Abu Mazen will be going to the U.S. where President Bush will insist that he do more to restore order amongst the various Palestinian terrorist groups and disarm them. Sharon, on the other hand, has shown a desire to carry out the Disengagement Agreement unilaterally if the Palestinians do not become organized and control the terrorists.

If there is no coordination between the Palestinians and Israelis on disengagement, the Palestinian terrorist groups will move their mortars closer to larger towns such as Ashkelon that will be within their firing range. This would be the worst scenario imaginable! The Israeli Army would return to Gaza very quickly and this time there would be a war. There will not be any illegal settlements in the Gaza strip that would act as a "buffer zone". It seems as if the Palestinian extremist terrorist groups do not abide by any agreements. It all depends on their desire not to launch rockets or mortars under Abu Mazens "gentle" pressure on them. This is dreaming.

There is a hard core of Palestinian terrorists against peace with Israel. They are armed, dangerous and a law to themselves. I hope that if Hamas does win the elections, they will adapt a more pragmatic attitude towards Israel's existence. There is much for them to do without being embroiled in terrorist activity against Israel. They have to rebuild the nation who elected them. The intifada of the last five years has taken a heavy toll on both sides of the conflict. Terror and nation building, which includes rehabilitating the infrastructure destroyed by the Israeli Security Forces, is not compatible. Municipal matters are in a crisis as well as the economy of the Palestinians. Continuation of the violence will achieve nothing for the Palestinians apart from more death, destruction and tragedy.

Thursday, May 19

Comparison of the Palestinian-Israeli Conflict with Apartheid South Africa

Taken and donated by Guinnog.
Taken and donated by Guinnog. (Photo credit: Wikipedia)
Negotiations to End Apartheid in South Africa
Negotiations to End Apartheid in South Africa (Photo credit: Wikipedia)
These days it is becoming very popular to compare the Israeli-Palestinian Conflict with apartheid South Africa prior to 1994. It is an odious comparison wreaked with many half-truths and clichés. Both situations are so different that when one examines the situation one can note major differences. The idea of using this comparison is to delegitimize Israel's right to exist within secure and recognized borders and to justify the Palestinian methods of terror in order to destroy Israel.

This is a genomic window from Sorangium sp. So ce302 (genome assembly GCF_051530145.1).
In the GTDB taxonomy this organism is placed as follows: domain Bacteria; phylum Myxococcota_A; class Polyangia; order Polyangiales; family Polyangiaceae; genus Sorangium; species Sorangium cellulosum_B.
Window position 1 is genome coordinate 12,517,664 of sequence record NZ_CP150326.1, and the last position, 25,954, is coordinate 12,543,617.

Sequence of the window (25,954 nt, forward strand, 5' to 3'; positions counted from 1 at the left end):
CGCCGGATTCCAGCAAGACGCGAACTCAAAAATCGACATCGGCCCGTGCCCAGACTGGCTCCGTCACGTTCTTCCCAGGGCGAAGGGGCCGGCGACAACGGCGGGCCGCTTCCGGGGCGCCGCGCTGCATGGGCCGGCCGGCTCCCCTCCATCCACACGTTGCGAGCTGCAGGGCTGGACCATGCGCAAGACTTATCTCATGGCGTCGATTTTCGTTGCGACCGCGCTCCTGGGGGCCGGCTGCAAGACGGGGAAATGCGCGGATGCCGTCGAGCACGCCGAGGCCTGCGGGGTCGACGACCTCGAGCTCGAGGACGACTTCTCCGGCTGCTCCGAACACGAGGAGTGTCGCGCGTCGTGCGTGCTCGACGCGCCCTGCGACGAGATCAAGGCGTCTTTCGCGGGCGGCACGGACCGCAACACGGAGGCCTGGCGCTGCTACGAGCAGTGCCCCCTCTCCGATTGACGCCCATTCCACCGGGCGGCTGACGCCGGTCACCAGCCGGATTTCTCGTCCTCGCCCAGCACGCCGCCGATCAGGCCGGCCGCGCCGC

In apartheid South Africa prior to 1994 before the first democratic elections in South Africa's history, there was this odious apartheid system. Its main purpose was to maintain white minority rule at all costs and to keep the black majority disenfranchised and without basic human rights. These blacks were a reservoir of cheap labour to operate the white economy and to ensure white prosperity at their expense. Blacks had suffered immense injustice under this system. White South African Government spending on black education and their general community welfare was minimal. The gap between the black situation then and slavery was not very large.

Social intercourse between whites and blacks in those days was a relationship between the white master and the black, underpaid servant. The situation for non-white people was intolerable and even cruel. It was against the law for Blacks to travel freely in the country of their birth except if they had a pass (dompas) from the white authorities. After 9.00 p.m., there was a curfew and blacks were forbidden in the streets after that dreaded hour in many towns. These people were not terrorists. They were not people who threatened the whites in any way. Denial of their basic human rights was commonplace. There was the dreaded Immorality Act, which prevented mixed marriages and sex beyond the colour bar. Those who contravened the law were imprisoned. There were separate public facilities for blacks and whites. Laws forbade blacks to eat in white restaurants. Separate transport facilities, which resulted in overcrowded conditions in buses and trains, were part of this evil, cruel system. It was common to see police officers abusing and ill treating blacks for not having their pass (identity or reference book) on their person when being searched. The police pushed them into the back of the police van, and drove them to the police station where they spent a night in the lock up cell. Usually their white employers bailed out these unfortunate persons when they produced a permit that they were in his employ legally. Blacks could not purchase property in white areas, as this was a contravention of the notorious Group Areas Act.